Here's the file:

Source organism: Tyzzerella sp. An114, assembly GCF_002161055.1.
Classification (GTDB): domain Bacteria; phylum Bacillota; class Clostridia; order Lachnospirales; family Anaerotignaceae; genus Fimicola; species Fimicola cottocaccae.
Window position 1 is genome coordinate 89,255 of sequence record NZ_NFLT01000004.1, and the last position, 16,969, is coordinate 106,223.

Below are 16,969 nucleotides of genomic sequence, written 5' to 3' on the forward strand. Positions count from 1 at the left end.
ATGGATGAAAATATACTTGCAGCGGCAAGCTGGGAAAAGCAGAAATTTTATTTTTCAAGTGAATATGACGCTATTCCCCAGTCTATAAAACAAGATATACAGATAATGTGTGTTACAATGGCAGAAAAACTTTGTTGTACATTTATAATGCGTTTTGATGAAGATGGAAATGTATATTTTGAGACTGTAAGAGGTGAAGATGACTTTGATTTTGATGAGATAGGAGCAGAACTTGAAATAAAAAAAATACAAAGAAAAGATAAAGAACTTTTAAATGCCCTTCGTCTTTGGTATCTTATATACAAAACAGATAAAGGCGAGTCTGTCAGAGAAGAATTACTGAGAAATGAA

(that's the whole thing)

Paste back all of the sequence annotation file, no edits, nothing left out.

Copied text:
Source organism: Tyzzerella sp. An114, assembly GCF_002161055.1.
Classification (GTDB): domain Bacteria; phylum Bacillota; class Clostridia; order Lachnospirales; family Anaerotignaceae; genus Fimicola; species Fimicola cottocaccae.
Window position 1 is genome coordinate 89,255 of sequence record NZ_NFLT01000004.1, and the last position, 16,969, is coordinate 106,223.

Below are 16,969 nucleotides of genomic sequence, written 5' to 3' on the forward strand. Positions count from 1 at the left end.
ATGGATGAAAATATACTTGCAGCGGCAAGCTGGGAAAAGCAGAAATTTTATTTTTCAAGTGAATATGACGCTATTCCCCAGTCTATAAAACAAGATATACAGATAATGTGTGTTACAATGGCAGAAAAACTTTGTTGTACATTTATAATGCGTTTTGATGAAGATGGAAATGTATATTTTGAGACTGTAAGAGGTGAAGATGACTTTGATTTTGATGAGATAGGAGCAGAACTTGAAATAAAAAAAATACAAAGAAAAGATAAAGAACTTTTAAATGCCCTTCGTCTTTGGTATCTTATATACAAAACAGATAAAGGCGAGTCTGTCAGAGAAGAATTACTGAGAAATGAA